The LMG is essentially two years ahead of its Management Action Plan (MAP), which gives everyone a little more breathing room
“It’s truly incredible the way that is has changed,” said John Alexander, the Director of Finance. “A lot of the credit needs to go to the directors.”
Financial troubles led to Aboriginal Affairs and Northern Development Canada (AANDC) requiring a MAP. It laid out how the organization would address and improve the issues. It meant more paperwork, meetings, and monitoring.
“It’s a vicious cycle when you’re in it,” said Alexander. “But it’s like it’s almost a positive cycle when you get out of it.”
AANDC creates ratios to judge the financial health of organizations. The same ratios are used by banks, which contribute to risk ratings and interest rates.
After a downturn in these ratios, the LMG laid out ways it would improve. This really meant improving its financial standing, and its long-term sustainably.
“The actions were pretty basic,” said Alexander.
Deals were made with major creditors, departments were restructured, and people were laid off. It was difficult, but necessary.
The step after a MAP is “third party management.”
Under “third party management,” an accounting firm essentially takes control of all funded money. For Listuguj, that’s about 40 percent of its revenue, or nearly $20 million dollars.
“It’s an extra expense, without an extra solution,” said Alexander. “It’s just – we lose control.”
The plan was deliberately slow. It was expected to take three years. But, being ambitious and falling short would have reflected poorly, and would have potentially resulted in “third party management.” Instead, goals were realistic, and the LMG far exceeded the expectations, within only 18 months.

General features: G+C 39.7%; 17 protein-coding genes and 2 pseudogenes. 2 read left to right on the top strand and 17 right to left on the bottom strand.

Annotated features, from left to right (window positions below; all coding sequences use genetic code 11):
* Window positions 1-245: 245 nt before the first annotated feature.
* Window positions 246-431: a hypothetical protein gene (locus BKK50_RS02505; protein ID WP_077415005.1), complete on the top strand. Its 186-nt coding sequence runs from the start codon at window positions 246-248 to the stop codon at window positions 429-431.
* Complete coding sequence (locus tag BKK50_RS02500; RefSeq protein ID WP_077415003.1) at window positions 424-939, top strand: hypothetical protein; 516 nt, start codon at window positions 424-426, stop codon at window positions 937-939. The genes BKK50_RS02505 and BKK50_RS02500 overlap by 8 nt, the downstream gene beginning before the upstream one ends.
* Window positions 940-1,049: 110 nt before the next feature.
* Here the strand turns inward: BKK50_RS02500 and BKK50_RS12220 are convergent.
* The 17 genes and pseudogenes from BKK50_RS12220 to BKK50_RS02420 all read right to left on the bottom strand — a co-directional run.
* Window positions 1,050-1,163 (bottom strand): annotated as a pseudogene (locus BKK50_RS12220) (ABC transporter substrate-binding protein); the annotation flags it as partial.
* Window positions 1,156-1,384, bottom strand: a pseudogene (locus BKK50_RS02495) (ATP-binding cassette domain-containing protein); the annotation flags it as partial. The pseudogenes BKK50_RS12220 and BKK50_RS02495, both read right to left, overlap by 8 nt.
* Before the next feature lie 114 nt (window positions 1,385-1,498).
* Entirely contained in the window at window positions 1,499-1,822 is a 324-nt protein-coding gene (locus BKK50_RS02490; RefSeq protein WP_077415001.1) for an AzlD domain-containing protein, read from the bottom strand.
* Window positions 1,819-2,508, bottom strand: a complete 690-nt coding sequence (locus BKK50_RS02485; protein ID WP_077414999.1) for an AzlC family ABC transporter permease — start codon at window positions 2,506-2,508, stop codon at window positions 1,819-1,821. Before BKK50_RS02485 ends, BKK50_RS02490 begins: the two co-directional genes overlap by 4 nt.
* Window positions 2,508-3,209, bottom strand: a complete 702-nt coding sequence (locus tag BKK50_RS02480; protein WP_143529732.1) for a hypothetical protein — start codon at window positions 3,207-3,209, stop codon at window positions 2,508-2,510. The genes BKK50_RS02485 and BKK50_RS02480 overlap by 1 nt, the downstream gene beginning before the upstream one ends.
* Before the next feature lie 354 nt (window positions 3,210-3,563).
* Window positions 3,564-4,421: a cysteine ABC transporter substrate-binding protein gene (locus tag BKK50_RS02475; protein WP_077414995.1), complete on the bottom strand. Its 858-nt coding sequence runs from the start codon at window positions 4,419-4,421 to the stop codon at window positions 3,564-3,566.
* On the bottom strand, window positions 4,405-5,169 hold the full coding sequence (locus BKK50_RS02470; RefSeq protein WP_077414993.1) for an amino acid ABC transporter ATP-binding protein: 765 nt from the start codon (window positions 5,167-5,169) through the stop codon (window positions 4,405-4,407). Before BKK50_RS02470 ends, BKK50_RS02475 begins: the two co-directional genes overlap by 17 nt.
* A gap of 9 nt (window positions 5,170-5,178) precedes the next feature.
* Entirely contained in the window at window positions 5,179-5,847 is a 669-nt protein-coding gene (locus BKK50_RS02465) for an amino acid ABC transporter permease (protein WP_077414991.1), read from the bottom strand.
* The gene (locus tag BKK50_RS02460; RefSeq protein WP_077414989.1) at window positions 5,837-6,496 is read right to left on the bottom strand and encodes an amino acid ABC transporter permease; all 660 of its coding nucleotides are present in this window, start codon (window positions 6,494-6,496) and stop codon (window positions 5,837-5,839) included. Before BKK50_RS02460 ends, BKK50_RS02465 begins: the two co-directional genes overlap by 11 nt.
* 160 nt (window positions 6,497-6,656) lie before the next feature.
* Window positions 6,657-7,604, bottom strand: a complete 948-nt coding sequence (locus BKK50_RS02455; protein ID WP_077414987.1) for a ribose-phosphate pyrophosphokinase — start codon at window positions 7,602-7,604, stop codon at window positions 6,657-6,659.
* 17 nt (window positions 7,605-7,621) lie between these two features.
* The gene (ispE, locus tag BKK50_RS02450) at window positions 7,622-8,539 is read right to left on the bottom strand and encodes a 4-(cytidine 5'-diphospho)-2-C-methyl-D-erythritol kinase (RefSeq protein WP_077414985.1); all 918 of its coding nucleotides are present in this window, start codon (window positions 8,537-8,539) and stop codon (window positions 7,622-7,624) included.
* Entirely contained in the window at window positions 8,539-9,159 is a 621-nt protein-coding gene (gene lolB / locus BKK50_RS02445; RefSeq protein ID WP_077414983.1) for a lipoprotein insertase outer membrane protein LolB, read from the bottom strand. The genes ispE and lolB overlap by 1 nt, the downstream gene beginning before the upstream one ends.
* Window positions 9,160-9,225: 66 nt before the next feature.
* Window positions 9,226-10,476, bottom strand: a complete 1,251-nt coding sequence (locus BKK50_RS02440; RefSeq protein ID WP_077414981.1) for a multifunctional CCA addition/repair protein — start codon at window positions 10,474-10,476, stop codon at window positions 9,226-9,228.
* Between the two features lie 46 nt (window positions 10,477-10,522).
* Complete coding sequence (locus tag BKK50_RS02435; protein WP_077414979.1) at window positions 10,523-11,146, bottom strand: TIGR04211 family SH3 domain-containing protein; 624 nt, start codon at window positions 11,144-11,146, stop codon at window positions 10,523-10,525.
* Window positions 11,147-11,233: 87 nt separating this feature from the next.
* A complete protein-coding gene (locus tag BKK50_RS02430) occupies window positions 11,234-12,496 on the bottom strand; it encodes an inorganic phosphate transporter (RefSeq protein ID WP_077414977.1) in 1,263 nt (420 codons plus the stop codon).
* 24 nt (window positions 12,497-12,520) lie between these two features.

“The objective of your MAP are achieved,” wrote Jacques Giroux the Regional Director for Funding Services with AANDC, on November 19, in a letter to Chief and Council. “Therefore, the Department will no longer monitor the implementation of your MAP.”
What this really means is the LMG has restructured itself to be sustainable.
“It’s not a bandaid solution. It’s a permanent solution,” said Alexander. “Now we are able to grow in a more sustainable capacity.”
Alexander said the focus will turn to commercial reinvestment. Commercial operations have been generating profits for the community, as well as jobs. Several new ventures are being considered. But, Alexander said the they need to do the “due diligence up front,” which takes time.
“We are working on it,” he said. “We just need to be patient.”
Alexander said that reaching this point is the result of cooperation, and commitment throughout the organization.
“It was a tough path to get to – to be sustainable,” he said. “But the fact that we’re here now, and with the proper planning – this place has all the opportunity in the world.”